[vc_row][vc_column][vc_column_text]After King Kong was machine-gunned off the top of the Empire State Building by a swarm of biplanes, the movie’s filmmaker/explorer, Carl Denham, stood over Kong’s carcass and sonorously proclaimed, “Oh, no, it wasn’t the airplanes. It was Beauty killed the Beast.”
That’s nonsense, of course. It was very much the airplanes, and, if not them, it was the explorer who kidnapped Kong from Skull Island to make a fast buck exhibiting him to the swells on Broadway.
Nevertheless, the lines neatly wrap up the film’s plot (ape meets girl; ape loses girl; ape finds girl; girl gets ape killed) and send everyone home satisfied: “Yes, Edgar. It was that scantily clad girl you spent the whole movie ogling who killed Kong. That’s what blondes do, Edgar. They kill you.”
And that’s what people want from their fiction: tidy endings that tie the plot threads together in a pretty bow.
Thought leadership articles are different. As they are fact-based, there shouldn’t be any dangling threads that the ending (or close, or, in journalistic parlance, the kicker) needs to tie up – not if the article has done its job. In a well-constructed article, all sentences and paragraphs are wedded to the argument – the problem and the solution – and by the time the article concludes, the reader only wants to know one thing: What should I do about this tomorrow?
We call that “The Call to Action.” The call-to-action needn’t have the elegance of Denham’s closing peroration (although stylishness, if one can pull it off, is never a bad thing), but it does need to stress the utility of the article. That is, the close should urge the reader to do something with the information the article has provided.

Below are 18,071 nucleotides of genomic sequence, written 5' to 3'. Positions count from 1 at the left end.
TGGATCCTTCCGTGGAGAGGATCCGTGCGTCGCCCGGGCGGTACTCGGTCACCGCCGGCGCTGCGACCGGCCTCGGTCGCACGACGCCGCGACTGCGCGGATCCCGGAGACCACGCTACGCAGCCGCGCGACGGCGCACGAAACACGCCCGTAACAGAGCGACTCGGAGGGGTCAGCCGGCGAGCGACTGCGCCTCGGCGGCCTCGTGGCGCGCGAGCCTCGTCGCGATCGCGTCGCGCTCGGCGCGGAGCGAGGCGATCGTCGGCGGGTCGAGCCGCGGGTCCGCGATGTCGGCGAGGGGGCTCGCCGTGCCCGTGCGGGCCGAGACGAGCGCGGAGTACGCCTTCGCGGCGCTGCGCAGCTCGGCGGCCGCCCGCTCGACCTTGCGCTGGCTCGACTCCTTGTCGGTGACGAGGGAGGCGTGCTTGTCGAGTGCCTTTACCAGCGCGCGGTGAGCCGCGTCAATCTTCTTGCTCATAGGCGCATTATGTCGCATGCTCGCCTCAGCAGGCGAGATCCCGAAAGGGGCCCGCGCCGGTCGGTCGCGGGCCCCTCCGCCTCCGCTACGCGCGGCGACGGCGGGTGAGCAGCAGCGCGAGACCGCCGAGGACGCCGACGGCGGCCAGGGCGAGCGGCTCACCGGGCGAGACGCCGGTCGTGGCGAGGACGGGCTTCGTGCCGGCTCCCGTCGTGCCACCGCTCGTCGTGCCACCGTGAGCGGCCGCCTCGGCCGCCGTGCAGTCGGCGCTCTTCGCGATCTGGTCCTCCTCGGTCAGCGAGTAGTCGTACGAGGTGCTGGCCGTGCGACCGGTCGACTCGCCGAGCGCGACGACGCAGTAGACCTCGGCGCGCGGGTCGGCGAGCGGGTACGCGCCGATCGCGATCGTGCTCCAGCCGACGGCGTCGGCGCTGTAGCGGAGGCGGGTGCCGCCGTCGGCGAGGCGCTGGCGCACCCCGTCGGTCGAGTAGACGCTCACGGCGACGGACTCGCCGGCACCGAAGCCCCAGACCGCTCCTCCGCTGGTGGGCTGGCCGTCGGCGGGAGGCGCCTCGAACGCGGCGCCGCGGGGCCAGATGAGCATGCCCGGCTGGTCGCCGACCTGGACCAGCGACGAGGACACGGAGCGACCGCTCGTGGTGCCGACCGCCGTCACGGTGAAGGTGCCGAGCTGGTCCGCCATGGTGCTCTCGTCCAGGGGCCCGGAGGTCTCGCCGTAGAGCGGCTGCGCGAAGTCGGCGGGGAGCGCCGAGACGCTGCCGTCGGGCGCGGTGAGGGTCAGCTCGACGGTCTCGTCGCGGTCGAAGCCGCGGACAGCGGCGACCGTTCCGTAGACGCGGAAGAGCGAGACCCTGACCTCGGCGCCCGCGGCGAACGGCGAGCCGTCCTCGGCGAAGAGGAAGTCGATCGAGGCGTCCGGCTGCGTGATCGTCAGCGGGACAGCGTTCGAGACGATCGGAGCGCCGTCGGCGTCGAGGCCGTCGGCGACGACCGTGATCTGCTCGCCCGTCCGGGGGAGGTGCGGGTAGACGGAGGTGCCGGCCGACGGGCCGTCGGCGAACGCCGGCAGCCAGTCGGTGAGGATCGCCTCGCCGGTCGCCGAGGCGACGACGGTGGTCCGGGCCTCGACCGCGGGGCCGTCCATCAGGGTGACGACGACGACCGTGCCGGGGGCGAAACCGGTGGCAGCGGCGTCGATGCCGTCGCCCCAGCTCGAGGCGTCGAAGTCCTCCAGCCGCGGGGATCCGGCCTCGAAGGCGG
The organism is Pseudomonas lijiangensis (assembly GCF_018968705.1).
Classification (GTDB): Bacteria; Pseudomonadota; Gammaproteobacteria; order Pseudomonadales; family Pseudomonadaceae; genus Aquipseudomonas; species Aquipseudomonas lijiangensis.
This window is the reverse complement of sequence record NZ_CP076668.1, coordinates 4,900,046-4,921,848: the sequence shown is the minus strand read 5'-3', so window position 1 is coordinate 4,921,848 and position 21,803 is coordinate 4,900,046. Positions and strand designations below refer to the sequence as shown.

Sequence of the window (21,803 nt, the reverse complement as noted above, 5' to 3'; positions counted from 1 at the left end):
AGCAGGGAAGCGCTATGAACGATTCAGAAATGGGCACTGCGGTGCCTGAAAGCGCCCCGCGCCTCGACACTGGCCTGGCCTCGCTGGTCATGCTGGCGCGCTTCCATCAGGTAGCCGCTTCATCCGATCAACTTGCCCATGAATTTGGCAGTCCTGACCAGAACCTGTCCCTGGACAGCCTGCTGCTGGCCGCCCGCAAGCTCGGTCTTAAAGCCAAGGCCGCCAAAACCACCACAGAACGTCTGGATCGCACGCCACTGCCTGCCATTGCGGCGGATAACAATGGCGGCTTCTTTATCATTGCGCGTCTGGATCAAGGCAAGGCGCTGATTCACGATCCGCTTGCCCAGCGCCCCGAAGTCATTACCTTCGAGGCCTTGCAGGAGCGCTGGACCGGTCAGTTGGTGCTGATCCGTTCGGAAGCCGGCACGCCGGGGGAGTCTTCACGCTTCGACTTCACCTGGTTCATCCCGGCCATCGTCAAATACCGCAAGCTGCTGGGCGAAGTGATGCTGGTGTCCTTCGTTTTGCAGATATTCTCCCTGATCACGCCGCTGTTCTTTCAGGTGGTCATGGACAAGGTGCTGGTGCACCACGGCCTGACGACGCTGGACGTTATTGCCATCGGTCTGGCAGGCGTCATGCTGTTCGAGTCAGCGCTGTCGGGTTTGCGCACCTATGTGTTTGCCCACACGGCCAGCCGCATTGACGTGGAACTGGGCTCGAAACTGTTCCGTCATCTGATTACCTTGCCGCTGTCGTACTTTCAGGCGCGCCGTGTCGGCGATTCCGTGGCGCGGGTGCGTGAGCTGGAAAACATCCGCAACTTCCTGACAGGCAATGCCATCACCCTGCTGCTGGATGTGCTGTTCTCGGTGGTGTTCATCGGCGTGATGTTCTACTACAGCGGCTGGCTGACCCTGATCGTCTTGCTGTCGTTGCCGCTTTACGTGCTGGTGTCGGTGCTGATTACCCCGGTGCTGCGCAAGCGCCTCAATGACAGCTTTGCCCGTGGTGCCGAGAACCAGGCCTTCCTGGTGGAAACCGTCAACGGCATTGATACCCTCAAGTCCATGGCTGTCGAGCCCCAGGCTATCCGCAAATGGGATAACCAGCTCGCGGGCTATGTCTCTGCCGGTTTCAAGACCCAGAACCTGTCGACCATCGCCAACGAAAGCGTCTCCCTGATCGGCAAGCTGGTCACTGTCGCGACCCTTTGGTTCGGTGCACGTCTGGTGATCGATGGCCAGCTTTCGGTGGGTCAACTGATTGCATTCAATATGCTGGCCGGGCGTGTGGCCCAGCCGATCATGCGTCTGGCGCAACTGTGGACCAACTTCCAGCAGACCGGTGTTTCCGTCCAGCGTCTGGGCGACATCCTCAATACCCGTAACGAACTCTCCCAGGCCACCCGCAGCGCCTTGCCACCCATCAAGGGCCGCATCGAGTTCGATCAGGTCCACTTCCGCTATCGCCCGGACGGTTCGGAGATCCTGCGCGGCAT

One way to do that is to return to your article’s central metaphor if you have one. For example, we helped write an article on the importance to financial institutions of having well-written, clear compliance policies ready when the regulators come knocking. We compared it metaphorically to having the proper number of life jackets aboard your boat when the Coast Guard stops you for a routine inspection. It’s the first thing they look for. If you have fewer life jackets than passengers, that gives the impression that you’re a careless sailor, and the Coast Guard will turn your boat upside down, looking for what else you’ve messed up. If you have the right number, the inspection becomes less rigorous. So, the close of this article read:
Having well-thought-out policies and procedures is the equivalent of having the correct number of life jackets onboard your boat. That helps avoid making a negative first impression. If you invest the time to make sure your institution is shipshape, your exams will be less onerous, and you will most certainly be better able to navigate whatever squalls arise on your journey.
Now, this is not literature; the metaphor is a bit ham-fisted and over-extended. But you get the idea. And the reader receives his or her marching orders: Get those policies and procedures written – and written well – to avoid arousing the suspicions of your regulators.
In our hierarchy of must-haves in thought leadership content, the close is the least important. In a strong article, the call to action should be implicit in everything that’s come before. (One editor at Harvard Business Review regularly red pencils the kickers we write, telling us we don’t need them. We try to take that as a compliment.) Frequently, authors use the close to summarize what they’ve already said, and that risks boring and frustrating the reader. So, before you torture yourself over your close, ask yourself if you really need one. You don’t want someone finishing your article to say, “Oh, no, it wasn’t the ideas that killed the piece. It was the close.”[/vc_column_text][/vc_column][/vc_row]